From a point guard's perspective, CBS analyst Greg Anthony said that too much can be made of the minuscule number of turnovers committed by Kentucky guard Ryan Harrow.
Harrow, whose improvement lately coincided with UK's improved play, averages less than a turnover a game (five in 147 minutes).
"It's not about your stats," Anthony said. "It's about your impact.
"Does the team function better because of you? Do they play harder for you because they know you play hard for them?"
Anthony played point guard for UNLV's national championship team of 1990. He's working the Kentucky-Louisville game as an analyst for the CBS telecast.
Speaking generically and not specifically about Harrow, Anthony said that too few turnovers can indicate too little assertiveness. A correct pass not made can lead to a turnover. Sometimes a turnover on a pass early in a game is good because it shows teammates you're looking for them.
"To me, stats are relative," said Anthony, who noted the improvement he's seen in Harrow in recent games. "... Assist-to-turnover is a stat we've hung onto a little too much. Two-to-one (ratio). What does that mean? So what?"
Big man Gorgui Dieng returns from a broken left wrist. He was averaging 8.2 points, 8.0 rebounds and two blocks when he got hurt against Missouri on Nov. 23.
On a possible Dieng matchup with Nerlens Noel, UK Coach John Calipari said, "We're going to find out where we are at a lot of positions, and where we have to go."
Anthony noted how Dieng's presence near the basket allows U of L to extend its perimeter defense.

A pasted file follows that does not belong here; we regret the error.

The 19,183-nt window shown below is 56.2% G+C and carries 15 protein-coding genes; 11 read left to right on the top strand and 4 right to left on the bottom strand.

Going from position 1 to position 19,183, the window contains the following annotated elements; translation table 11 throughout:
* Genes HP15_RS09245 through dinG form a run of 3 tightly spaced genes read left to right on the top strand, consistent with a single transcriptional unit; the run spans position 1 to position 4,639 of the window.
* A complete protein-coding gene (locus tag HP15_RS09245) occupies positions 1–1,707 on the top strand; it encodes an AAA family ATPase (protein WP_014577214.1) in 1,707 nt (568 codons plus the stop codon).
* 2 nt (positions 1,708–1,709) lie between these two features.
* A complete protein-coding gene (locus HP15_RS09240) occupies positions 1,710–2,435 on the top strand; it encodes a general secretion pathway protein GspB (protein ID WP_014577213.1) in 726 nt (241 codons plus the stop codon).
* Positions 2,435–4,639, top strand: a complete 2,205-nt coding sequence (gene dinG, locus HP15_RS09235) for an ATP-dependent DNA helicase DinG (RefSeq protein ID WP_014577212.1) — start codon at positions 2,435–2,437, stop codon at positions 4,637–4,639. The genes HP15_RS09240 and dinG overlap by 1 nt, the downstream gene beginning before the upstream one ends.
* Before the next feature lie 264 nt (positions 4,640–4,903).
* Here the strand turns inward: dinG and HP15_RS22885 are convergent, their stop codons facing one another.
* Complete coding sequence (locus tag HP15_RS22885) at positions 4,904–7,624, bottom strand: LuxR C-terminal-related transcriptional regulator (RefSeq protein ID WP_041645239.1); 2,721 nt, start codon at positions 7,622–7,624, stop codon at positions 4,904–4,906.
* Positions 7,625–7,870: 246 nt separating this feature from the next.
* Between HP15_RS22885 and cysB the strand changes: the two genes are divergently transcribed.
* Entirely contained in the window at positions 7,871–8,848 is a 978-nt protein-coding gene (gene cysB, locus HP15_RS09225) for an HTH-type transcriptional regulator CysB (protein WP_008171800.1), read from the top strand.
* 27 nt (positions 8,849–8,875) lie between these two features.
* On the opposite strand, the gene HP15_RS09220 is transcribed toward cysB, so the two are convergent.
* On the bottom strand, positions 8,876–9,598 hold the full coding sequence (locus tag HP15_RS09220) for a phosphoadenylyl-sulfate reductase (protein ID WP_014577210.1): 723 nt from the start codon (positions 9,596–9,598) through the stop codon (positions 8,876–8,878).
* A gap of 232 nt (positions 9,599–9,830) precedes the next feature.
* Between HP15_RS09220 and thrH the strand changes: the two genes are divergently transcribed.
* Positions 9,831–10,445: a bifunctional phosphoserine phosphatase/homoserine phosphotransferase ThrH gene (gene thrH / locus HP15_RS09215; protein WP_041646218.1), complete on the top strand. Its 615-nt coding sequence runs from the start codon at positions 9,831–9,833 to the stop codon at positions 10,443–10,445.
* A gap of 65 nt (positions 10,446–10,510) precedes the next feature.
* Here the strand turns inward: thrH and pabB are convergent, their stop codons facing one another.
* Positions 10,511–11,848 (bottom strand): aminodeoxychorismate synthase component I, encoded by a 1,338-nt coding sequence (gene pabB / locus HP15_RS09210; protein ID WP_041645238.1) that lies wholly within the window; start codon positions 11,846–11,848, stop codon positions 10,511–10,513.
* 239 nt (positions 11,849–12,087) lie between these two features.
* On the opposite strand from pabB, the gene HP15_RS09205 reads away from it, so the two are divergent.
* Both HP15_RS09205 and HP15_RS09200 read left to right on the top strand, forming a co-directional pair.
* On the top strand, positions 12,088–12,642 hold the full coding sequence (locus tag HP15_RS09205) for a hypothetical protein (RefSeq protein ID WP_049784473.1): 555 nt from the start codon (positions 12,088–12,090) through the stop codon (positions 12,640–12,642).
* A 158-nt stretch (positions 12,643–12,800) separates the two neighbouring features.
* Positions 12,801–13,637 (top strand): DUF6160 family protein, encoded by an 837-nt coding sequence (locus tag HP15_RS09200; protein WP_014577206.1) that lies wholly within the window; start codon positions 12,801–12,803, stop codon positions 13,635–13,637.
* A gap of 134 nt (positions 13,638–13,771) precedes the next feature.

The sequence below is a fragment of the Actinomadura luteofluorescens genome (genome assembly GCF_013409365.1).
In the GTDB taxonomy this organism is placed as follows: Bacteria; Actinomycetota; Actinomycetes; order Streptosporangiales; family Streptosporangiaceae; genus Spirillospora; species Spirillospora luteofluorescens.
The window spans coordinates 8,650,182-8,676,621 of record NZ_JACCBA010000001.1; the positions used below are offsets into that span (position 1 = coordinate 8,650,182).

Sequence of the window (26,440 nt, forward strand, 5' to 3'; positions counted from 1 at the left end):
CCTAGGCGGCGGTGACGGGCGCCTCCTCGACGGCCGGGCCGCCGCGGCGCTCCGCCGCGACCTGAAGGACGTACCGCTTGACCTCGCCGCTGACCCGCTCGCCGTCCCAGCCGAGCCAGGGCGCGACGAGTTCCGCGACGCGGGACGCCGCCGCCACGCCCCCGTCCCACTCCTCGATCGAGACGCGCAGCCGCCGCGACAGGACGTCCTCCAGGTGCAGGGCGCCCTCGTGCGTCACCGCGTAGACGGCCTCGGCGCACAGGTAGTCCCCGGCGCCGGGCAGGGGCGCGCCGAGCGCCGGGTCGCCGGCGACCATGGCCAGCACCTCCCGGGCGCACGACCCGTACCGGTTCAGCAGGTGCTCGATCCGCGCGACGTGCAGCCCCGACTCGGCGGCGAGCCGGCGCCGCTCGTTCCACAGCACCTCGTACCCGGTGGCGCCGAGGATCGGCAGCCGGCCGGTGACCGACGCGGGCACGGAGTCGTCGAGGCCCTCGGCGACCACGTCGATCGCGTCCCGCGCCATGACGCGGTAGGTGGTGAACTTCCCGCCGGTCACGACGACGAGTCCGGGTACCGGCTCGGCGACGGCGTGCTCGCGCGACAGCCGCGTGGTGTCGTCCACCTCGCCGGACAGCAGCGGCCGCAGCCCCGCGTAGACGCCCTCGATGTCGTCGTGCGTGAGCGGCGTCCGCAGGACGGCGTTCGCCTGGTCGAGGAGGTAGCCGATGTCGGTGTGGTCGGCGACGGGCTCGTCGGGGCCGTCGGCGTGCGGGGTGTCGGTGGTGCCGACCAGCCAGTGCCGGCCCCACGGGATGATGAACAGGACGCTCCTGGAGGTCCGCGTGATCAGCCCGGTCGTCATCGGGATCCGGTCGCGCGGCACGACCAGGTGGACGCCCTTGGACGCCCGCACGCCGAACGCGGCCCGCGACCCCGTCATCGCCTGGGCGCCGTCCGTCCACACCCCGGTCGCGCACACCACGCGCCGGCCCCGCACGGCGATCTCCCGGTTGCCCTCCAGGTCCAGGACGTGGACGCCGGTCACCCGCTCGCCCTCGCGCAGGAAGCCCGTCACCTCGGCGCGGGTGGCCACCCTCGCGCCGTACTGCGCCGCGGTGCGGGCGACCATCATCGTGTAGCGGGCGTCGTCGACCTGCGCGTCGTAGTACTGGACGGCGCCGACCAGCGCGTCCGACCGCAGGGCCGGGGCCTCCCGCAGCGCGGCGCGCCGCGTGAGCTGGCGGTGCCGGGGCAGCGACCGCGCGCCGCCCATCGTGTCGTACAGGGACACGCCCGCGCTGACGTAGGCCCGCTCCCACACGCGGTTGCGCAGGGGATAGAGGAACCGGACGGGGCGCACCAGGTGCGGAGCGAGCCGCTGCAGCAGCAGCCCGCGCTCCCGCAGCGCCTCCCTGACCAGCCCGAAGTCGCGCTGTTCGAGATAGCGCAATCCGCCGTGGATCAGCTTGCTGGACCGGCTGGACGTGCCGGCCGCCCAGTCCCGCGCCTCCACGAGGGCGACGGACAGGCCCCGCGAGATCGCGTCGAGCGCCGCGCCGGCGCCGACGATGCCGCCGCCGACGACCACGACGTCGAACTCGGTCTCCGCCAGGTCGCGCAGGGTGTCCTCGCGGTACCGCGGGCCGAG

When asked about defending U of L point guard Peyton Siva, Calipari said, "You're trying to make the game difficult. ... If he's drawing fouls or creating fouls with passes you have to help (on defense), you've got a problem. He's good at that."
In Calipari's first three seasons as UK coach, U of L point guards shot a combined 11-for-45 (1-for-14 from three-point range), averaged 4.3 free throw attempts, got credited for 13 assists and committed 16 turnovers.
Siva has made eight of 34 shots (one of 10 from beyond the arc) against UK.
Pitino on UK
"If we're not playing Kentucky, I root for Kentucky," U of L Coach Rick Pitino said. "I coached at Kentucky. They were nice enough to put my name in the rafters there. So I root for them all the time. I wanted them to win the championship. I was very happy. (Calipari) paid his dues. He's given a lot of time and energy to this game and I'm glad he won the championship."
Of UK and its fans, Pitino said, "I don't get into the bitterness of it. I don't denigrate Kentucky in any way."
UK fans made their presence known in the KFC Yum Center when the Cats won 78-63 there two years ago.
"It really upset our AD," Pitino said. "Really bothered him. It didn't bother me, because they get in everywhere. If there was a game in Italy, they'd be there. It's part of their doctrine. They have to go.
"They infiltrate our arena. We don't infiltrate their arena. If a Kentucky fan gives their ticket away to a Louisville fan, they feel — whether they're Catholic, Christian, Jewish — that they go to hell. So, it's different."
U of L forward Wayne Blackshear on his interaction with UK fans.
"Honestly, when I meet Kentucky fans, they're very nice to me," he said. "They say they like my game and like the way I play. That was surprising."
Calipari said he had a single-minded approach to this game, past games this season and upcoming games: His team's improvement. He's not concerned with the Southeastern Conference or any other league's performance.
When asked about the victory over Louisville improving UK's résumé for the 2013 NCAA Tournament, Calipari said, "I'm not worried about that. Are you kidding me? I'm worried about let's get better. If we get better, that'll all take care of itself."
Men at work
■ The referees assigned to the game are John Cahill, Ed Corbett and Doug Shows.
■ The CBS announcers for the telecast are Tim Brando, Clark Kellogg and Greg Anthony.